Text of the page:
Conclusions: Personal acknowledgment of product nonuse was challenging. This qualitative inquiry highlighted key influences at all SEF levels that shaped women's perceptions of trial participation and experiences with investigational products. Whether these impacted women's behaviors and may have contributed to ineffective trial results warrants further investigation.

Abstract   Full-text [free] access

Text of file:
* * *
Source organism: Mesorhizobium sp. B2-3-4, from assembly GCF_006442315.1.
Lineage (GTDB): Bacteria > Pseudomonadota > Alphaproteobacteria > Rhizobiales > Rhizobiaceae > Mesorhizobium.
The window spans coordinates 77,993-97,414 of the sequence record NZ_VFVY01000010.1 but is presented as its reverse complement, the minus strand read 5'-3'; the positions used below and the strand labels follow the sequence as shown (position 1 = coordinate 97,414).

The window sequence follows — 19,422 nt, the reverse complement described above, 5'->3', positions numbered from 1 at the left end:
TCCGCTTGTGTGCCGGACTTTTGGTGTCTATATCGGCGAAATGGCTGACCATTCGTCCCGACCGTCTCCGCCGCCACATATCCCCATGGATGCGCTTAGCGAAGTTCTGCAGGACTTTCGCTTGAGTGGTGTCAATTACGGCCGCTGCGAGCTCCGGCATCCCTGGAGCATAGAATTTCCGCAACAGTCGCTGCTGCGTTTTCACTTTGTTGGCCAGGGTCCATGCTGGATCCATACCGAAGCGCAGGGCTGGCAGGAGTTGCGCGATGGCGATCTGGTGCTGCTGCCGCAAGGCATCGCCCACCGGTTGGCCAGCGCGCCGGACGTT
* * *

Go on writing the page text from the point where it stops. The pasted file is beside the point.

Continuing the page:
Editor’s notes: VOICE C was a qualitative ancillary study looking at experiences of women participating in the larger VOICE clinical trial which tested the efficacy of oral pre-exposure prophylaxis (PrEP) and topical microbicides. Two of the three active study arms for VOICE were stopped early for futility. The third arm continued to the planned completion date, but the activities in this arm were also found to have no effect. In this regard, VOICE C became very important in understanding what happened during the trial, since participants reported a high rate of adherence and we know that PrEP works if taken. Once bloods were analysed to look at drug levels, it was found that few participants were regularly taking the study medication. Data emerging from VOICE C revealed that women elected not to take the drugs due to boredom with the study, issues with side effects and health status, and difficulties managing social relationships. Interestingly, women admitted that they knew other participants were also not taking their study medications. These discussions between women took place when participants were in contact with one another such as in waiting-rooms. Perhaps the major strength of VOICE C was the design, which allowed for triangulation of data sources to create more comprehensive narratives of participants’ experiences. The study employed longitudinal in-depth interviews, serial ethnographic interviews, and focus group discussions which elicited a richness of data which would not have been available otherwise. It is clear from this study that there is much to learn about how clinical trials are conducted to ensure success. Perhaps most importantly, we need to know how participants see their roles and why they agree to be part of the study.